Monday, September 10, 2012

Happy Birthday, Al "Fuzzy" St. John by Paul F. Etcheverry

"He was terrific. Some of the stunts he did are unbelievable. No special effects in silent movies, he is really up that high and falling that hard." Jerry Lewis

"I had the greatest sidekick in westerns. Better than Gabby Hayes, better than Smiley Burnette. Al's career dated back to the old Keystone studios, and he could still do amazing stunt work. He helped choreograph fight scenes, helped other actors with their falls, and during the breaks he would tell wonderful stories about the silent movie days." Buster Crabbe

Born September 10, 1893, comedian, actor and acrobat Al St. John. He starred in dozens of comedy shorts with many studios and later on, as a supporting player in talkies, was the best of all the grizzled B-western sidekicks - after all, did you ever see Gabby Hayes dismount a horse and then do a backflip?

Al's unique ability to execute pure physical comedy with loose-limbed gusto, goofiness and hair-raising stuntman derring-do was only equaled by Al's Comique co-star Buster Keaton and England's triple-jointed king of the music halls, Lupino Lane.

Arguably, the acrobatic trifecta assembled for the Comique series - Roscoe Arbuckle, Buster Keaton and Al - was the greatest slapstick comedy lineup to ever work together onscreen.

Here's a 1914 Keystone Comedy co-starring Al with another great from the days of silent era slapstick, comedienne Alice Howell - the wacky redhead who preceded Lucille Ball by three decades, well known in silent comedy for her outrageous reactions and "Q-Tip" hairdo in Cinderella Cinders and other 1920's films.

It's a darn shame that, largely due to vault fires that claimed an incalculable chunk of film history, so many of Al's starring vehicles for Fox, Educational, Warner Brothers, Paramount and other studios remain rare and difficult to see.

Norwegian film researcher Annichen Skaren - who is writing a biography of Al - has done comedy fans and silent film buffs the favor of posting a fair amount of his surviving work on YouTube.

What's notable about Al, both in his slapstick comedy and later B-western incarnations, is how he repeatedly:
  1. Makes something out of nothing - A.K.A. low-budget be damned, let's do it!
  2. Brings out the unusual and surreal qualities out in any situation, no matter how humdrum. That skill was very likely taught to him by his talented uncle, Mack Sennett Studio star and writer-director Roscoe Arbuckle.

Case in point: the following early talkies Al starred in for Educational, Pathé and Paramount, respectively.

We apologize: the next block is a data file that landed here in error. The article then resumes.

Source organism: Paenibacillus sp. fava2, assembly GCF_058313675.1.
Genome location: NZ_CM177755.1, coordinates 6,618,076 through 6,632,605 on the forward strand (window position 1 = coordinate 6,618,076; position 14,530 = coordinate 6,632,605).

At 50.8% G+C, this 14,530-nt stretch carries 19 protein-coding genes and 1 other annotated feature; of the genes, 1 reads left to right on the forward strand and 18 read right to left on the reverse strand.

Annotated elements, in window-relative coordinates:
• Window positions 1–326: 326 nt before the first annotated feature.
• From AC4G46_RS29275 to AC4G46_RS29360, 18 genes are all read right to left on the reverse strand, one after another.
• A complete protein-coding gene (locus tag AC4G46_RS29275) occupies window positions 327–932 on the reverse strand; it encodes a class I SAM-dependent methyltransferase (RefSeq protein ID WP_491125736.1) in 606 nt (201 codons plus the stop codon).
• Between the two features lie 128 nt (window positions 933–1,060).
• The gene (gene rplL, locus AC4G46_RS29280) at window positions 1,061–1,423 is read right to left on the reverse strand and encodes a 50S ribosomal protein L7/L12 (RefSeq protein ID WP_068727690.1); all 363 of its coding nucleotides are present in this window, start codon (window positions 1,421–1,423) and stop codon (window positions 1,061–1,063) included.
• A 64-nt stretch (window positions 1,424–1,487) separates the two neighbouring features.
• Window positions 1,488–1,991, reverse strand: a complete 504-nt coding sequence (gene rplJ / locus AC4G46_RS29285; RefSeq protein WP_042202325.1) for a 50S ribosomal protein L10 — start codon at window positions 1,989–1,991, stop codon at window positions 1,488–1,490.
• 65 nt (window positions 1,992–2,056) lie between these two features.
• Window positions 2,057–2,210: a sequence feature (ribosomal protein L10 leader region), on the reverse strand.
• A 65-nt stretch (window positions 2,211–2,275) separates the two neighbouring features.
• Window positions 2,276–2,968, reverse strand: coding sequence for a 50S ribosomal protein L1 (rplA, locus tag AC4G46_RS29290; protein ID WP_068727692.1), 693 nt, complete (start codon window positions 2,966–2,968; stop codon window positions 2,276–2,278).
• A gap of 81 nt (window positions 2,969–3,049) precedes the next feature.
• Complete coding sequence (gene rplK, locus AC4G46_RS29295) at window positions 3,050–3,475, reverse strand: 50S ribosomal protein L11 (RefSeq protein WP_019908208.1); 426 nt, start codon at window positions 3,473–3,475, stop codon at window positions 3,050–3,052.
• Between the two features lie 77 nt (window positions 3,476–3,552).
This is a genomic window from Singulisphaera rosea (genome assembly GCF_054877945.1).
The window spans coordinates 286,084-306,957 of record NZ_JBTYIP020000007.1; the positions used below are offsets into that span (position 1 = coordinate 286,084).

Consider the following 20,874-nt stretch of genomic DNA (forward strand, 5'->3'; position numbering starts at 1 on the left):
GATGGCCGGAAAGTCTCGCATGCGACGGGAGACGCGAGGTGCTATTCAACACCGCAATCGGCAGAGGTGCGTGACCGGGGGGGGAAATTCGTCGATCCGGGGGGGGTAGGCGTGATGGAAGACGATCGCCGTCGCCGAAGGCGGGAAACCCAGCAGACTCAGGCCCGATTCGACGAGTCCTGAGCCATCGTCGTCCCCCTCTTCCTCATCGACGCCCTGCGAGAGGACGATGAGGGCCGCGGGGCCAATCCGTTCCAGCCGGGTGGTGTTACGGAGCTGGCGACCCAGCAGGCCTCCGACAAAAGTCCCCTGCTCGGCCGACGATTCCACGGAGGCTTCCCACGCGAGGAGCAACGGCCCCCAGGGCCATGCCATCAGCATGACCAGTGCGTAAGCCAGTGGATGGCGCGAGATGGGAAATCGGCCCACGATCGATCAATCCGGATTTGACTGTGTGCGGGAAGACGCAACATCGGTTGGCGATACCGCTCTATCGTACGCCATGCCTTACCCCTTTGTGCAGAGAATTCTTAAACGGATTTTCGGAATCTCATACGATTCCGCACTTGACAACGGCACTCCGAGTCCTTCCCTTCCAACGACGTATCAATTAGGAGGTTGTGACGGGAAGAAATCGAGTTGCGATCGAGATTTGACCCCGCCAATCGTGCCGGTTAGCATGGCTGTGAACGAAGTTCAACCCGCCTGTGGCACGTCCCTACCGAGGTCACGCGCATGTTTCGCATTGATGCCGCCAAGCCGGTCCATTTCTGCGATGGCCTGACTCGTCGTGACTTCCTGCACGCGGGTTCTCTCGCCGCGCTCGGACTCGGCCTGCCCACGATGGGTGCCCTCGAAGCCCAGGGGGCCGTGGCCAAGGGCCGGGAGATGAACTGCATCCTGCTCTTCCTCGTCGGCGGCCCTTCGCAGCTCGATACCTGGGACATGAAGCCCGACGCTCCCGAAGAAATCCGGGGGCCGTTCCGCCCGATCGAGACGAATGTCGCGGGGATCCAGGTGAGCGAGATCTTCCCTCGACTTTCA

The Educational 1-reeler Western Knights was directed by Stephen Roberts - yes, indeedy, the same Stephen Roberts who directed the ultra-racy Miriam Hopkins vehicle The Story Of Temple Drake just a couple of years later.

In Two Fresh Eggs, clearly a Grade-Z production even in the low budget world of comedy shorts, Al is teamed with one of Vitagraph's principal silent era comedy stars, Jimmy Aubrey. It appears that the two comedians essentially shot some cheap wraparounds to support some even cheaper and unabashedly cheesy musical production numbers (presumably cutting room floor footage) from 1928-1929. Enjoy how Al, in this undistinguished 2-reeler, not only works harmoniously with the perpetually over-the-top Aubrey, but manages to totally steal the film in the process.

The comedy of Al St. John is also covered in the new book by film historian Anthony Balducci, Eighteen Comedians Of Silent Film and will be turning up from time to time in the TCM Mack Sennett retrospective this month.

Historian, author and comedy aficionado par excellence James L. Neibaur said it best: "Mack Sennett often made use of his many talents, from his ability to take amazing pratfalls to his prowess at playing any character. From large parts to small, Al St. John can be found as a strong protagonist, a frightened weakling, a romantic hero, a wily villain, a sneaky rival, or merely a slapstick presence in the background to bolster a scene. His wiry, limber body, his muscular strength, and his expressive facial manner were all perfect for the type of comics Sennett made the most use of, so Al worked regularly during his Keystone tenure. Al branched off as a solo artist, first at Paramount and then Warner Brothers before settling for a long period with Fox studios. What we can see from the existing examples is how Al continued to exhibit his versatility as a comic actor, how he continued to perform amazing stunts, and the impressive fact that he began exploring writing and directing, adding an auteurist approach to his work. Much of Al St. John's best work is among the maddeningly lost films of the silent screen, disallowing a full and complete assessment of his contribution to screen comedy."

And, until one can catch up on the TCM broadcasts via trusty DVR, here's Al in Dynamite Doggie and Out Of Place.

To the likes of Al, Buster Keaton, Roscoe Arbuckle and many more who quite literally risked their lives for the perfect sight gag, there aren't enough thanks. We're still laughing our you-know-whats off nearly a century later.


Anonymous said...

Exactly what does a man have to do in order to earn the nickname "Fuzzy"?

Paul F. Etcheverry said...

Refuse to shave.